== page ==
I became involved in Service-Learning in 2007, when I added it as a component to my Emotion Seminar. Since that time, and in light of the impact the Service-Learning has on students, I’ve added Service-Learning to two additional courses (General Psychology and Marriage & Family).
I’ve found that students think more about material that might otherwise be memorized for a test and subsequently forgotten. For example, this semester alone a student in General Psychology acknowledged that his mentally categorizing a child as “just a bad kid” was a great illustration of the fundamental attribution error.
Another student, in Emotion, referenced a paper related to prefrontal regulation of amygdale activity in fear and rage responses, when describing a highly impulsive and angry child with whom he was working. In-class discussions about service-learning experiences have revealed that students become more reflective about the motives and meanings in the behavior they observe in others – and themselves.
In one class last year, a student told me that the Service-Learning experience had made her angry with me. I was intrigued. In exploring this with her, she described a situation in which a young girl was in juvenile detention through very unhappy circumstances.
“It’s like she’s being punished, and it’s not her fault. It’s just not fair.” When I agreed that it was incredibly unfair, she blurted something along the lines of, “You should have told us. You should have warned us that it’s not fair.” Now, I’m sure this student had heard, as we all have, the old, “Life’s not fair.” But to really see that bad things can happen to good, sweet kids, and that there is no happy ending for many of them, is to have a powerful experience of “Life’s not fair."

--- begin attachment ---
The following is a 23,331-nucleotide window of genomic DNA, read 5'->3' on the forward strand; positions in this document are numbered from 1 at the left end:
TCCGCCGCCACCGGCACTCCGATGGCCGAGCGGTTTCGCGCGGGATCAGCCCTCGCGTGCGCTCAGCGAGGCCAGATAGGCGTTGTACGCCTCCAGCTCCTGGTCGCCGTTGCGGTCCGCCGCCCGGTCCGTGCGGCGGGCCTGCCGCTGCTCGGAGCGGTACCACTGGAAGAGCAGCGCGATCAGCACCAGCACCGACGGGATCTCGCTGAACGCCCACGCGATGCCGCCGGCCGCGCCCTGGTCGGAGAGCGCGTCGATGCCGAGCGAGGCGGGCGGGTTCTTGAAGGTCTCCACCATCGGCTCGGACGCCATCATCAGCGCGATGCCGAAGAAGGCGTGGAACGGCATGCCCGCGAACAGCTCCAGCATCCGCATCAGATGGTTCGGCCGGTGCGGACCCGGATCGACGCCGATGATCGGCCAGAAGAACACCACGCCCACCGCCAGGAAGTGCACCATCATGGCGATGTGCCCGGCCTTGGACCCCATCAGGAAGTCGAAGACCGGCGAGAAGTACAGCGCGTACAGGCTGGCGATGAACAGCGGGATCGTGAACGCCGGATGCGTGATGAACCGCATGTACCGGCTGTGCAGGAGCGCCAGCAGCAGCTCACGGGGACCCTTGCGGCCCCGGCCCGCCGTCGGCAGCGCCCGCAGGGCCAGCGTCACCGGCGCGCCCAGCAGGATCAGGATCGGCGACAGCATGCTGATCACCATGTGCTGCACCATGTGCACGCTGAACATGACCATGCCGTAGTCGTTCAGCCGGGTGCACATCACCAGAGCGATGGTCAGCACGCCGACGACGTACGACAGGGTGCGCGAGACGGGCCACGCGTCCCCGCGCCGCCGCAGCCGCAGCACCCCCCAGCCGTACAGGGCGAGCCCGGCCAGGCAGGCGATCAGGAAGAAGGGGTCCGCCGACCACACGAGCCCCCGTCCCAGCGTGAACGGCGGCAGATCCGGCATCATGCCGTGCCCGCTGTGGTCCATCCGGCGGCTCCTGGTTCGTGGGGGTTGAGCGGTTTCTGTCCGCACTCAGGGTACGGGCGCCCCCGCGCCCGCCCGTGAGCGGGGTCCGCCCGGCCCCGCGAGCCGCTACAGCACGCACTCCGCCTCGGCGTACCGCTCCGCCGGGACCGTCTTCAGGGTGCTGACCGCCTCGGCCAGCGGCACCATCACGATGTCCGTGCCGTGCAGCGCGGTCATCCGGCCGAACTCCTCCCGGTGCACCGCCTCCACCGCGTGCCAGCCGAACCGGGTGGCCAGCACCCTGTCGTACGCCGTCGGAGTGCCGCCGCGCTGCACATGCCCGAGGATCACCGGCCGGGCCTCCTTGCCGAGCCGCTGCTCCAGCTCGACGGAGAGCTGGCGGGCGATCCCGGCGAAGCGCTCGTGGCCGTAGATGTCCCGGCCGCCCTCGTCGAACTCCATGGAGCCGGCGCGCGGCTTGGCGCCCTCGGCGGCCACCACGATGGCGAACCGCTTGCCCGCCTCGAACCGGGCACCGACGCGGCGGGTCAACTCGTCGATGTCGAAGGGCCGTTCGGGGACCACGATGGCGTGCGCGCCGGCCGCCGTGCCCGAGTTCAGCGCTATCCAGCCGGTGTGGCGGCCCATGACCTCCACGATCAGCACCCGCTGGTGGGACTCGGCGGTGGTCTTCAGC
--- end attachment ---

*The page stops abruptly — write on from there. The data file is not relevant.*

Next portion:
I’ve found that my use of student Service-Learning experiences as touchstone examples in class increases engagement with course content. It is not uncommon for students to linger after class to ask or comment about behavior they have seen at Service Learning – behavior they are trying to understand. Students seem to find compelling the idea that their personal service-learning experiences can be understood through a particular lens - the material covered in class.
In this way, service-learning functions very much as a circular classroom, affecting many students at least as much as those students affect the agencies they serve.
As faculty, we agree to uphold the mission of the university. We are committed to developing the “imagination, intelligence, and moral judgment” of our students. We further “try to provide for our students some understanding of contemporary civilization; and we invite them to reflect with us on the problems and possibilities of a scientific age, the ideological differences that separate the peoples of the world, and the rights and responsibilities that come from commitment to a free society.” For myself, I find Service-Learning to be the most powerful pedagogical tool I have as I try to meet these goals